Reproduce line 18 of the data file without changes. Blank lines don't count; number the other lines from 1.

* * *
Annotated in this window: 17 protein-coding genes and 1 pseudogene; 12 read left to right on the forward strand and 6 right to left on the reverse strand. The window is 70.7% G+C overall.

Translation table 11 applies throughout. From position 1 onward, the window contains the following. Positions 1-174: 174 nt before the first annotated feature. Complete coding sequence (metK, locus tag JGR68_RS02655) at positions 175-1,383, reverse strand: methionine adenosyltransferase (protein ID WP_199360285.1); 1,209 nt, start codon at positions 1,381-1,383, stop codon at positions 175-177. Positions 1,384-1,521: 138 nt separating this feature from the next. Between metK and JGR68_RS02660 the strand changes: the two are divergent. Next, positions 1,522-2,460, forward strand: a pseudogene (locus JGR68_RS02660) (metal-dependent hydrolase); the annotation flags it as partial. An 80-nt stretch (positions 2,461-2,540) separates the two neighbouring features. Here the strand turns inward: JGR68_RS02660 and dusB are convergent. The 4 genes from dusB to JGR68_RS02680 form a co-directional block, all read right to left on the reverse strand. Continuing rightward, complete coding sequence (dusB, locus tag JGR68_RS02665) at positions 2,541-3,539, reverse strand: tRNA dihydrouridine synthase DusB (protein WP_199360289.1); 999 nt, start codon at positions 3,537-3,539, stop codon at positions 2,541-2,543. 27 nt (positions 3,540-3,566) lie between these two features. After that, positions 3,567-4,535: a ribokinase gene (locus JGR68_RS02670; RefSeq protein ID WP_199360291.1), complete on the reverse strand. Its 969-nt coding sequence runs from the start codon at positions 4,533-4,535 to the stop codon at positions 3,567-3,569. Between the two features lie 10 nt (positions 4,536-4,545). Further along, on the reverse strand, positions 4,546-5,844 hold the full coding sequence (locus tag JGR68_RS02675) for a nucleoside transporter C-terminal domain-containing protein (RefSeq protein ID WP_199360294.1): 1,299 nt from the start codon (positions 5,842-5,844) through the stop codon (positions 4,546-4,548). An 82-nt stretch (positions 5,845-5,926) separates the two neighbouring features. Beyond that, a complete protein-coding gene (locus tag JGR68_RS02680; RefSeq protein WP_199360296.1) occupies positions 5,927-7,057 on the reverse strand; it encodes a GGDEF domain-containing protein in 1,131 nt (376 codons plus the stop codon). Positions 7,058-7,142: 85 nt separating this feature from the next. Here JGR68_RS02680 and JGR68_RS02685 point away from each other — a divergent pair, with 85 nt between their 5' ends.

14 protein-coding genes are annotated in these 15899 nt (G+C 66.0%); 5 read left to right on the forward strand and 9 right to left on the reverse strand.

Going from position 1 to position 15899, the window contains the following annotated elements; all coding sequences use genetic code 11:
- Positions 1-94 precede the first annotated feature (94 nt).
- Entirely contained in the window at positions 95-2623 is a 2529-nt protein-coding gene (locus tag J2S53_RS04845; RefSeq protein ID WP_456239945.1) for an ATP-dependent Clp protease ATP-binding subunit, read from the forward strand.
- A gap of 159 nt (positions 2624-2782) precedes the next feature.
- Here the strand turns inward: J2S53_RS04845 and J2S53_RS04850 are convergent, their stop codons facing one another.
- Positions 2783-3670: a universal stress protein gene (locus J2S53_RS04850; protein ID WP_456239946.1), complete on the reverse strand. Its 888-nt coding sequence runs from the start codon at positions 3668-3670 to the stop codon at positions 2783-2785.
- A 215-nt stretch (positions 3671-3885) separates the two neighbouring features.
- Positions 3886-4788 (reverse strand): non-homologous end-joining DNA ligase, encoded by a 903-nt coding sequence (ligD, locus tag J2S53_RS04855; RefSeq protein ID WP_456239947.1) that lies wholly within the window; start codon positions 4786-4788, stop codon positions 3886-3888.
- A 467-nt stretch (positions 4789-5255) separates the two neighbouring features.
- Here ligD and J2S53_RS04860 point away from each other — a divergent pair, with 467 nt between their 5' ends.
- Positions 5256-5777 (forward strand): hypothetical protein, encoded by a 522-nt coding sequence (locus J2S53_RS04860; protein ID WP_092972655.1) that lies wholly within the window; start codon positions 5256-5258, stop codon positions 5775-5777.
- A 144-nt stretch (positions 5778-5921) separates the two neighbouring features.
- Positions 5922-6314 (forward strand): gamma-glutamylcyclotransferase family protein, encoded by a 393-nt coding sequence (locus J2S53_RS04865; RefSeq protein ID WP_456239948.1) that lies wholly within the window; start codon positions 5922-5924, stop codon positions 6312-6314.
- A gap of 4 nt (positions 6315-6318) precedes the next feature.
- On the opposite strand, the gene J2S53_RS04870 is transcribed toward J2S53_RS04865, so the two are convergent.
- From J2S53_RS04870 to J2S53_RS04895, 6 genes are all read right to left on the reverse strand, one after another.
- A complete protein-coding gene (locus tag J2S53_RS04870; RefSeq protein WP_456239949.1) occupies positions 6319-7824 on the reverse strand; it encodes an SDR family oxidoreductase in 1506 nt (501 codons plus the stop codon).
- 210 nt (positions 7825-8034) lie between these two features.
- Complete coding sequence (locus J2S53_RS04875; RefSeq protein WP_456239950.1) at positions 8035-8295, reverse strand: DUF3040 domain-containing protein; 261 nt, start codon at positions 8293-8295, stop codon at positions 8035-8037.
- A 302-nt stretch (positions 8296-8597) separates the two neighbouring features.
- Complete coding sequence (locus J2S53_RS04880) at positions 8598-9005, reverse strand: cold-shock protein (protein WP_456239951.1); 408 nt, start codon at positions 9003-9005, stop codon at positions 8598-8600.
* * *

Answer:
- On the opposite strand, the gene J2S53_RS04870 is transcribed toward J2S53_RS04865, so the two are convergent.